We all have our own examples of when West Ham broke our hearts. A moment where we had dared to believe, to hope, to dream only for those hopes to evaporate, for those dreams to fade and die.
My top three moments were the 1991 FA Cup semi final against Nottingham Forest, the 2015/16 season and Champions League football, and numero uno – the FA Cup final in 2006. If I were older, or if I hadn’t blocked others from my mind, there would undoubtedly be many more examples to draw from.
It is almost like the death of our dreams is part of DNA. It is the West Ham way. These sentiments are echoed by our song ‘I’m forever blowing bubbles’. Kriss Akabusi, winner of medals at the Olympic Games and World Championships and West Ham fan, wondered aloud on Twitter whether there was a correlation between our most revered hymn and our habit of going from highs to lows at breakneck speed.
He tweeted: ‘Serious question West Ham family, have you ever considered that the bubble song has got to go? I think (sacrilege I know) that the song is a curse over the team and environs, “just like my dreams they fade and die, fortunes always hiding”. Would you speak this over your babies?’
As you would expect the question was met with much protest. Terrace legend David Cross replied: ‘Oh Kriss, I might have to have your MBE taken off you. I still sing myself to sleep with Bubbles.’ Meanwhile Steve Bacon, former club photographer, responded: ‘Haven’t we lost enough already Kriss? Leave the song alone mate.’
These views were echoed, with varying degrees of profanity, by many who believed that the move from Upton Park to Stratford has been more than enough of an attack on our heritage and identity. And that losing our most famous song would spell the end of the club we know and love.
Akabusi though, didn’t just toss the grenade and run. He fronted out his premise and justified his thinking in response to his replies. The crux of the point he was trying to make is that ‘words have power’.
That every other week we make our pilgrimage to the ground, hoping to see success, whilst singing about how we know those hopes will inevitably become disappointments. In effect the song is a self fulfilling prophecy.
There were those that agreed with Kriss, arguing that the lyrics are too negative. In the interest of full disclosure, I must admit that that the thought has crossed my mind before.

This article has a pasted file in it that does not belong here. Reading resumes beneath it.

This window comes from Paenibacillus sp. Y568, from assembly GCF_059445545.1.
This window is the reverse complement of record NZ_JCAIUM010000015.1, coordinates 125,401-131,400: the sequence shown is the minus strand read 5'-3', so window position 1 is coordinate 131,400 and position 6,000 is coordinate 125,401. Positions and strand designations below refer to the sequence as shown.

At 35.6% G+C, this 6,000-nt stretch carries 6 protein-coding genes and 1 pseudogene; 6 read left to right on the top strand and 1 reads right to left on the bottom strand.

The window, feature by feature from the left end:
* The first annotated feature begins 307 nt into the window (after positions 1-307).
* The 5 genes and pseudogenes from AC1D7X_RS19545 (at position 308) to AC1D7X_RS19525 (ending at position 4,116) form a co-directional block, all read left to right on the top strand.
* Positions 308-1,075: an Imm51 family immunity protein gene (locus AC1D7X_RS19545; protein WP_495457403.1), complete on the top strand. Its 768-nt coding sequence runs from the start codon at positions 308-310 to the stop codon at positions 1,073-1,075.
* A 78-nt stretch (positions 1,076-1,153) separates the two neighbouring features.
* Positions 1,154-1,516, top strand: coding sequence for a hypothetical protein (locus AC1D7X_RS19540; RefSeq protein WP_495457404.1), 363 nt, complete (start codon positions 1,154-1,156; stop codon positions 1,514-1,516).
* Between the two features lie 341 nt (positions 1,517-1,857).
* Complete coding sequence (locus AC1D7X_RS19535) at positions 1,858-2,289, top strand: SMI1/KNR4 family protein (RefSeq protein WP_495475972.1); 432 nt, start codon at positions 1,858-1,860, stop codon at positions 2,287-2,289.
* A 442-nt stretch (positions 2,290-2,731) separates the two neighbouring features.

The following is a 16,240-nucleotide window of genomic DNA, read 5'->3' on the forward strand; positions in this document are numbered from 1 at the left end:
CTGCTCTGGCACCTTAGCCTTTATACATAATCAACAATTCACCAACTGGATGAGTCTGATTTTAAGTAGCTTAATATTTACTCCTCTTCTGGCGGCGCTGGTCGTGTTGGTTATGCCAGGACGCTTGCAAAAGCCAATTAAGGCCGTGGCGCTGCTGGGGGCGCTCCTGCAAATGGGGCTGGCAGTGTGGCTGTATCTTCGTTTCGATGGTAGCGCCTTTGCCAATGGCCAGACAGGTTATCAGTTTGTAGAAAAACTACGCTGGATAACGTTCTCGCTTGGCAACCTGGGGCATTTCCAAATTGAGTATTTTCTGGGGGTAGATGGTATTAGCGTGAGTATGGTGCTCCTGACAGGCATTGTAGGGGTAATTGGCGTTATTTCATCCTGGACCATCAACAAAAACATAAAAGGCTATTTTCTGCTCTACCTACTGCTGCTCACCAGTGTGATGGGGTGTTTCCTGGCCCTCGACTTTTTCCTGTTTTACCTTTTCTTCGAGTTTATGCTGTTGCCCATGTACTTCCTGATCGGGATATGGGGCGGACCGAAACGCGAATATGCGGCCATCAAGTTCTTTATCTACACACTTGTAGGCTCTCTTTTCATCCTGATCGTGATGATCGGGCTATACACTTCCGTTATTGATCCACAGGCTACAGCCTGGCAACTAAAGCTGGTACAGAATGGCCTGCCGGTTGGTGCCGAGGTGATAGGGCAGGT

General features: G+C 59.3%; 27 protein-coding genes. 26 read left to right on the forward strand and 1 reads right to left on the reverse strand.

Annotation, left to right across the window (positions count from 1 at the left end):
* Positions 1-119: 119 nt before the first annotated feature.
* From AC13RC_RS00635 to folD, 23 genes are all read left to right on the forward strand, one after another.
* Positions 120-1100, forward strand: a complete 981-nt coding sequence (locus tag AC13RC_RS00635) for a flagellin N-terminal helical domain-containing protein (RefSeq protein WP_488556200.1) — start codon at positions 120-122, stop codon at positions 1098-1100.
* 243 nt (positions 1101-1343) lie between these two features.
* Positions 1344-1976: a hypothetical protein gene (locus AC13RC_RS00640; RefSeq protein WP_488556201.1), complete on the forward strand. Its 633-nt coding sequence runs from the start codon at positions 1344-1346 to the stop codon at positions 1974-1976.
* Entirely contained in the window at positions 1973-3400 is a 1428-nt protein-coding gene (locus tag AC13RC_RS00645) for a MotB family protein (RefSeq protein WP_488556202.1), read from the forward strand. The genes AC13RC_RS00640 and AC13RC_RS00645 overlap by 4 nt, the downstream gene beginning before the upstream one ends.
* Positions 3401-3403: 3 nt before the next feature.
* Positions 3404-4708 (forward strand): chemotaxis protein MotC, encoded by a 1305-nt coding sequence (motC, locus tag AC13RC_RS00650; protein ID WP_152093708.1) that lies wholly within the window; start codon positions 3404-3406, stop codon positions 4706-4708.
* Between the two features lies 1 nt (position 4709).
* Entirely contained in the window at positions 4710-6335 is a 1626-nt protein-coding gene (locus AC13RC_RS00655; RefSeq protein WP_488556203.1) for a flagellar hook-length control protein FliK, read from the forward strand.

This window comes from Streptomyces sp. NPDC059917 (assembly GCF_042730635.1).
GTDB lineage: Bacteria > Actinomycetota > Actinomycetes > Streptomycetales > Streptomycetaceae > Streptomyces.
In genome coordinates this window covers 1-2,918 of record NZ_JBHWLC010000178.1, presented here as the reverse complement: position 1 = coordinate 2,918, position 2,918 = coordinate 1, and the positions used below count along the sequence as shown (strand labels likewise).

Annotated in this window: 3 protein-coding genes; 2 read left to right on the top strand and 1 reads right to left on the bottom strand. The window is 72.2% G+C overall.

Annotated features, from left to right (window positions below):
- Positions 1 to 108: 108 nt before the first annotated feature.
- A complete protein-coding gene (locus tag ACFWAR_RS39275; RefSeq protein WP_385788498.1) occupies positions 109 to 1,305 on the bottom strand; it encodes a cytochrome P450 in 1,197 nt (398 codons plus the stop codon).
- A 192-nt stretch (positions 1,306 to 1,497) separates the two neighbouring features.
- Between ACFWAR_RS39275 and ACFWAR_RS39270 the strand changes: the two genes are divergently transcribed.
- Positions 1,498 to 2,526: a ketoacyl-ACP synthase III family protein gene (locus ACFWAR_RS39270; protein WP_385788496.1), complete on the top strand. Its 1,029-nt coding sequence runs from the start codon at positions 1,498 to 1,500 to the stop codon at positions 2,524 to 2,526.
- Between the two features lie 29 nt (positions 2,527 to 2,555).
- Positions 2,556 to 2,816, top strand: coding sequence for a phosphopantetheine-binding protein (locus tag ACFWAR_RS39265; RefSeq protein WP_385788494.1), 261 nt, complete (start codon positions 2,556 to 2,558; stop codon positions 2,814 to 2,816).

Whether or not by singing the words, we are putting negative energy out into the footballing universe and whether that negative energy is damning our clubs chances of actually seeing our dreams realised.
But this moment, for me, was fleeting. Because in truth, the lyrics don’t fully matter. Many consider football to be their religion, as such West Ham is our church. If we think about the experiential dimension of religion, it has an ability to help people to transcend their earthly toil and find a greater and deeper purpose.
It has the capability through ritual, prayer and worship to evoke feelings of security and comfort. It can also heighten the senses receptibility to feelings of awe and ecstasy.
It has even been known to heal the sick (temporarily) because of the heightened levels of adrenaline that participants in this worship feel. Bubbles is a beautifully emotive song, full of hope and melancholy in equal measure. As meaningful as any hymn.
When 50,000 West Ham fans sing it in unison, it’s a goosebump-inducing moment. It’s collective worship and elevates us to something bigger than ourselves. It unites us. It cleanses us of our scepticism and brings us to the precipice of hope again.
We all know, in that moment, that we are all the same, we are West Ham.
We will endure any suffering that comes our way, because the hope of a better day is all we need to overcome it.
We are a strong and resilient people. We are formidable together. It is what makes us who we are. Akabusi might have a point. Maybe the words do ‘curse’ us to forever fall short.
That another song, with more self belief embedded in its lyrics could have the same unifying effect whilst sending a more positive energy into the footballing universe. But we don’t support West Ham for the glory. We support them because it is like a faith passed down from ancestor to ancestor.
Or because, in some way, the clubs much maligned mythology of the West Ham way resonates with us. We see kindred spirits around us, all capable of smiling in the face of our shortcomings. For many of us, Bubbles is the first song we had sung to us as infants and is the first song we sing to our own children – despite the negative connotations.
It is our way of passing down one very real truth; the world may not be all sunshine and rainbows, you may face disappointment and heartache as Steven Gerrard leathers in a goal from 40 yards to pluck defeat from the jaws of victory but we will go through it together.
We shall endure, overcome and flourish. Because we are West Ham. And Bubbles is, and forever will be, our song and no one will take it away.